By Claire Harlin
Leslie Pesic used to be a vegetarian, but when she and her husband, Dave Heafner, decided to go remote nine years ago and start a worm farm, he said he wanted to raise livestock for meat, and he wanted her to try it.
“I gave her a bite of our first homegrown pig, and it took her a second, but her face lit up, all surprised,” said Heafner in an interview at his Lake Elsinore home, which is nestled on the 22-acre Da-Le Ranch — “Da-Le” meaning Dave and Leslie.
Pesic added, “That was when I switched to omnivore, and at first I would eat it dead with no red, but now I eat it rawer than he does.”
Pesic knows exactly what goes into her pork, beef, chicken and lamb because she cares for her animals day in and day out, feeding them things like alfalfa and organic vegetables from the farmers markets where she and her daughter, Ashlie, sell Da-Le Ranch meats. Those who frequent the Solana Beach or Rancho Santa Fe farmers markets have likely spotted the meat enthusiasts standing by their freezer, and those who have chosen and taken home a cut have likely gotten a passionate lesson on local, humane, hormone-free farming.
Or maybe Leslie Pesic has shared with you her motto: “God put animals on this Earth, and if you treat them well, they will feed us.”
The Da-Le Ranch isn’t like commercial farms. Not only does Pesic name each and every sow and sheep, but she brings the baby animals inside when they are sick or when the weather is too cold or hot. Not one animal at the farm is confined in a small pen, except for the occasional rooster that goes into “time out” for fighting.
“They are all like my pets,” said the North Carolina native who previously worked as a dog groomer and church administrator.
Heafner, a South Carolina native, is in his third — “and hopefully last” — career, he said. He was a Marine for 20 years and then a financial planner for another 20.
After falling ill for several years and losing his business, he and Pesic decided to move somewhere she could breed Lhasa Apso puppies, a passion of hers, and he could try a new venture — worm farming.
“We wanted to move out in the boonies,” she said.
Selling worm castings (the excretion used as a nutrient for plants) proved successful until the economy took a hit in 2009. Around that time, the couple had an over-abundance of meat they had only been raising for personal use, so Heafner sold six pork shoulders to a nearby family for a large, six-family cookout.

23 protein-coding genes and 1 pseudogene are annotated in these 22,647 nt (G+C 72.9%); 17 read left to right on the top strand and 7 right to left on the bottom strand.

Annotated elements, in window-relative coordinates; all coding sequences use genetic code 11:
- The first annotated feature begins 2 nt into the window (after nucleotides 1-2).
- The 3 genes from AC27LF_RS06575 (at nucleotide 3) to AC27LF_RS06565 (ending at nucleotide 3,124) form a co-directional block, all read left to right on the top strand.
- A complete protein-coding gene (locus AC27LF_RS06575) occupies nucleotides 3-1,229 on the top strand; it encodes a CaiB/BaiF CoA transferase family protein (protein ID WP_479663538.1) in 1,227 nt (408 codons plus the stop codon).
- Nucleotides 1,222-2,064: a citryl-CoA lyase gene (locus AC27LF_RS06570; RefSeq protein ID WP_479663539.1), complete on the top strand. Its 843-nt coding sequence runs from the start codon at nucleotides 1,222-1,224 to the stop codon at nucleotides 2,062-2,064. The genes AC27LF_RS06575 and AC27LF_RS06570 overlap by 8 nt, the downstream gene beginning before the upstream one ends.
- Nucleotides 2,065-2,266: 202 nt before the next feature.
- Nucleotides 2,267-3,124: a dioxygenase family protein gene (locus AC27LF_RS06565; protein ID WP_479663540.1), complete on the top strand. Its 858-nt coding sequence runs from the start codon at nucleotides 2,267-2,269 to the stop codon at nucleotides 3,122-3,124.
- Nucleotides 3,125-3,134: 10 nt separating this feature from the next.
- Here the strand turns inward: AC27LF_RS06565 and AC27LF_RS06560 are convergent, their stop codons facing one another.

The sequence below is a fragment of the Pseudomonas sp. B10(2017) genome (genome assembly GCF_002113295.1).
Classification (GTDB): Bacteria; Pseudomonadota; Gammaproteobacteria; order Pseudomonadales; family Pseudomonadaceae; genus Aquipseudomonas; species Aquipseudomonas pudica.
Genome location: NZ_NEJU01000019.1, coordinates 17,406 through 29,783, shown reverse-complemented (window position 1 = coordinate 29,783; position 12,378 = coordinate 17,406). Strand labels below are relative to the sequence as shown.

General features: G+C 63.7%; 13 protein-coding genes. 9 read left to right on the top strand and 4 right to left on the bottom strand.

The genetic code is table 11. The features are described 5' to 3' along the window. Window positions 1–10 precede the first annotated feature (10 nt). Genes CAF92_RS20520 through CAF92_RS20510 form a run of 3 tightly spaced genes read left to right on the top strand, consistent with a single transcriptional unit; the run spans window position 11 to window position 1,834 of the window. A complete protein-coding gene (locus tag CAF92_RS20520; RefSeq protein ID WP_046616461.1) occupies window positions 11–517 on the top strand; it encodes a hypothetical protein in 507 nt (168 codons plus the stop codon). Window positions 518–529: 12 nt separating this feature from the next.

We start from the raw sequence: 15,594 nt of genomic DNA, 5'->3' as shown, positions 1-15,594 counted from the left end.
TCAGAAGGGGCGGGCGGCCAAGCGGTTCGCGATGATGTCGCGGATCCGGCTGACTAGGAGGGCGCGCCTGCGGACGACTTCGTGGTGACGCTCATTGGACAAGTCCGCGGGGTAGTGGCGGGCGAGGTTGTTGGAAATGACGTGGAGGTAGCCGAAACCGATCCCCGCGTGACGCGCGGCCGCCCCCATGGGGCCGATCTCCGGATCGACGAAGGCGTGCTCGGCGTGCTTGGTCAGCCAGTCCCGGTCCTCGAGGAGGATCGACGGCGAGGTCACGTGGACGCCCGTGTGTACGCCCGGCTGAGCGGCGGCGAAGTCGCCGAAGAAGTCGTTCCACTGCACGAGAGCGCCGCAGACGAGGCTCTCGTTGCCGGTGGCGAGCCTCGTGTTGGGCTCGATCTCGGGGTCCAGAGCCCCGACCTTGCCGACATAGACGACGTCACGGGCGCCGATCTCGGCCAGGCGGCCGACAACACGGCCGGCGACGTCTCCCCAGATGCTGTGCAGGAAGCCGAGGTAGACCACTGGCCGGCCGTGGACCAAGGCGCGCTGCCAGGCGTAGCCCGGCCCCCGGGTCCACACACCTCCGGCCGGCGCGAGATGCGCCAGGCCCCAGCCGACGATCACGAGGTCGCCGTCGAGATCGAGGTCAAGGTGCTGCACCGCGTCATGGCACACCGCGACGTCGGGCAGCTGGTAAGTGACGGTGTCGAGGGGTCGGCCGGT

“They had a block party and each family cooked a pork shoulder in all different ways,” he said. “The following Monday I got a call from the manager of the Bonsal farmers market and he said ‘I had six different dishes made from your pork and it’s the most unique tasting pork I’ve ever had.’”
Heafner agreed to sell at that farmers market, and soon he was contacted by one of the biggest San Diego farmers markets — Little Italy.
Da-Le Ranch now has a presence in about a handful of weekly farmers markets, and many more seasonal markets.
With only one full-time farmhand, the family stays busy as popularity grows. Heafner often only sleeps only a couple of hours a night on the weekend, when many of the markets take place, and Pesic serves as the animals’ primary caregiver, waking up around 6 a.m. daily to feed and water them. During the hot summer months, she replenishes water and hoses off the animals at least every other hour to keep them cool.
Heafner, who is at least twice the size of very petite Pesic, describes his wife as “a miracle on two feet.”
“She’s a tiny little person,” he said. “But when God made her, he put a heart my size in her little body.”
For those interested in seeing where Da-Le Ranch meats come from, the couple gives tours several times a year. For more information, to set up a tour or to become a mixed-meat Community Supported Agriculture (CSA) member, visit www.da-le-ranch.com. The Rancho Santa Fe farmers market takes place on Sundays from 9 a.m. to 1 p.m. at 16079 San Dieguito Rd., and the Solana Beach market is on Saturdays from 1 to 5 p.m. at 410 S. Cedros Avenue.